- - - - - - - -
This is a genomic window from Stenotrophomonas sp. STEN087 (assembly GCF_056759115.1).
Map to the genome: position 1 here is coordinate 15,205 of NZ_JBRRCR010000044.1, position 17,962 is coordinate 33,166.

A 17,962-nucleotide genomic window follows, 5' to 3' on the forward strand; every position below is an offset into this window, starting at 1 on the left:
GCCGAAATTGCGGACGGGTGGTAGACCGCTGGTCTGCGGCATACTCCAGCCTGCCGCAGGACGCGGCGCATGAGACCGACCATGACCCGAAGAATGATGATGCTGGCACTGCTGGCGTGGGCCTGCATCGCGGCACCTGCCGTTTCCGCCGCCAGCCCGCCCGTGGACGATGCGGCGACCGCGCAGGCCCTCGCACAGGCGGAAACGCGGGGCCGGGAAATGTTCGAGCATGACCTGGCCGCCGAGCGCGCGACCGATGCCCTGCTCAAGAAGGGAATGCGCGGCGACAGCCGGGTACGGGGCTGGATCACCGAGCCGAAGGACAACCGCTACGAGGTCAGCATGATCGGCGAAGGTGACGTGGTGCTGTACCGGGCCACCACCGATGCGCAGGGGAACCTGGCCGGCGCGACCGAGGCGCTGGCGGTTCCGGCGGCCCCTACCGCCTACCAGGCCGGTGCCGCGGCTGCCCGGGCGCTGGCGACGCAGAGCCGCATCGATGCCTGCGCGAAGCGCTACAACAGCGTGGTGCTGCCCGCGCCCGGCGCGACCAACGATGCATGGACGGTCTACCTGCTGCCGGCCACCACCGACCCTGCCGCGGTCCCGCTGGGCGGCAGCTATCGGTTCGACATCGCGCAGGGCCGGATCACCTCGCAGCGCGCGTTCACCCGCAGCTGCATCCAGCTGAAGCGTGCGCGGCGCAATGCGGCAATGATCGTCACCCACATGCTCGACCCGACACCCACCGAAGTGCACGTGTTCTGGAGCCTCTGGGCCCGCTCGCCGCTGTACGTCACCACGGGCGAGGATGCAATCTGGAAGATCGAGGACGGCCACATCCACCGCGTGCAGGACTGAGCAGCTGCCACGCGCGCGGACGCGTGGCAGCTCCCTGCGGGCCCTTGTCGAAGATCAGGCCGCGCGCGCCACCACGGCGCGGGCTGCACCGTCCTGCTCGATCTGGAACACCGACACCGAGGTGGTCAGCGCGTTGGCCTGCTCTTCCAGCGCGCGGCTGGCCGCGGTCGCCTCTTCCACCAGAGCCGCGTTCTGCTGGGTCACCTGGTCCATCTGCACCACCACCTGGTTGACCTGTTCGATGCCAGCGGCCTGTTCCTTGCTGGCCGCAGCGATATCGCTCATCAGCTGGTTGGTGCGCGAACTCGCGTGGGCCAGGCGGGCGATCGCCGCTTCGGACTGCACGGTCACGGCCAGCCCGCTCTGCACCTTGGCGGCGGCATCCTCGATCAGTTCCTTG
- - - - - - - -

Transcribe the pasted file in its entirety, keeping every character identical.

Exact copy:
This is a genomic window from Stenotrophomonas sp. STEN087 (assembly GCF_056759115.1).
Map to the genome: position 1 here is coordinate 15,205 of NZ_JBRRCR010000044.1, position 17,962 is coordinate 33,166.

A 17,962-nucleotide genomic window follows, 5' to 3' on the forward strand; every position below is an offset into this window, starting at 1 on the left:
GCCGAAATTGCGGACGGGTGGTAGACCGCTGGTCTGCGGCATACTCCAGCCTGCCGCAGGACGCGGCGCATGAGACCGACCATGACCCGAAGAATGATGATGCTGGCACTGCTGGCGTGGGCCTGCATCGCGGCACCTGCCGTTTCCGCCGCCAGCCCGCCCGTGGACGATGCGGCGACCGCGCAGGCCCTCGCACAGGCGGAAACGCGGGGCCGGGAAATGTTCGAGCATGACCTGGCCGCCGAGCGCGCGACCGATGCCCTGCTCAAGAAGGGAATGCGCGGCGACAGCCGGGTACGGGGCTGGATCACCGAGCCGAAGGACAACCGCTACGAGGTCAGCATGATCGGCGAAGGTGACGTGGTGCTGTACCGGGCCACCACCGATGCGCAGGGGAACCTGGCCGGCGCGACCGAGGCGCTGGCGGTTCCGGCGGCCCCTACCGCCTACCAGGCCGGTGCCGCGGCTGCCCGGGCGCTGGCGACGCAGAGCCGCATCGATGCCTGCGCGAAGCGCTACAACAGCGTGGTGCTGCCCGCGCCCGGCGCGACCAACGATGCATGGACGGTCTACCTGCTGCCGGCCACCACCGACCCTGCCGCGGTCCCGCTGGGCGGCAGCTATCGGTTCGACATCGCGCAGGGCCGGATCACCTCGCAGCGCGCGTTCACCCGCAGCTGCATCCAGCTGAAGCGTGCGCGGCGCAATGCGGCAATGATCGTCACCCACATGCTCGACCCGACACCCACCGAAGTGCACGTGTTCTGGAGCCTCTGGGCCCGCTCGCCGCTGTACGTCACCACGGGCGAGGATGCAATCTGGAAGATCGAGGACGGCCACATCCACCGCGTGCAGGACTGAGCAGCTGCCACGCGCGCGGACGCGTGGCAGCTCCCTGCGGGCCCTTGTCGAAGATCAGGCCGCGCGCGCCACCACGGCGCGGGCTGCACCGTCCTGCTCGATCTGGAACACCGACACCGAGGTGGTCAGCGCGTTGGCCTGCTCTTCCAGCGCGCGGCTGGCCGCGGTCGCCTCTTCCACCAGAGCCGCGTTCTGCTGGGTCACCTGGTCCATCTGCACCACCACCTGGTTGACCTGTTCGATGCCAGCGGCCTGTTCCTTGCTGGCCGCAGCGATATCGCTCATCAGCTGGTTGGTGCGCGAACTCGCGTGGGCCAGGCGGGCGATCGCCGCTTCGGACTGCACGGTCACGGCCAGCCCGCTCTGCACCTTGGCGGCGGCATCCTCGATCAGTTCCTTG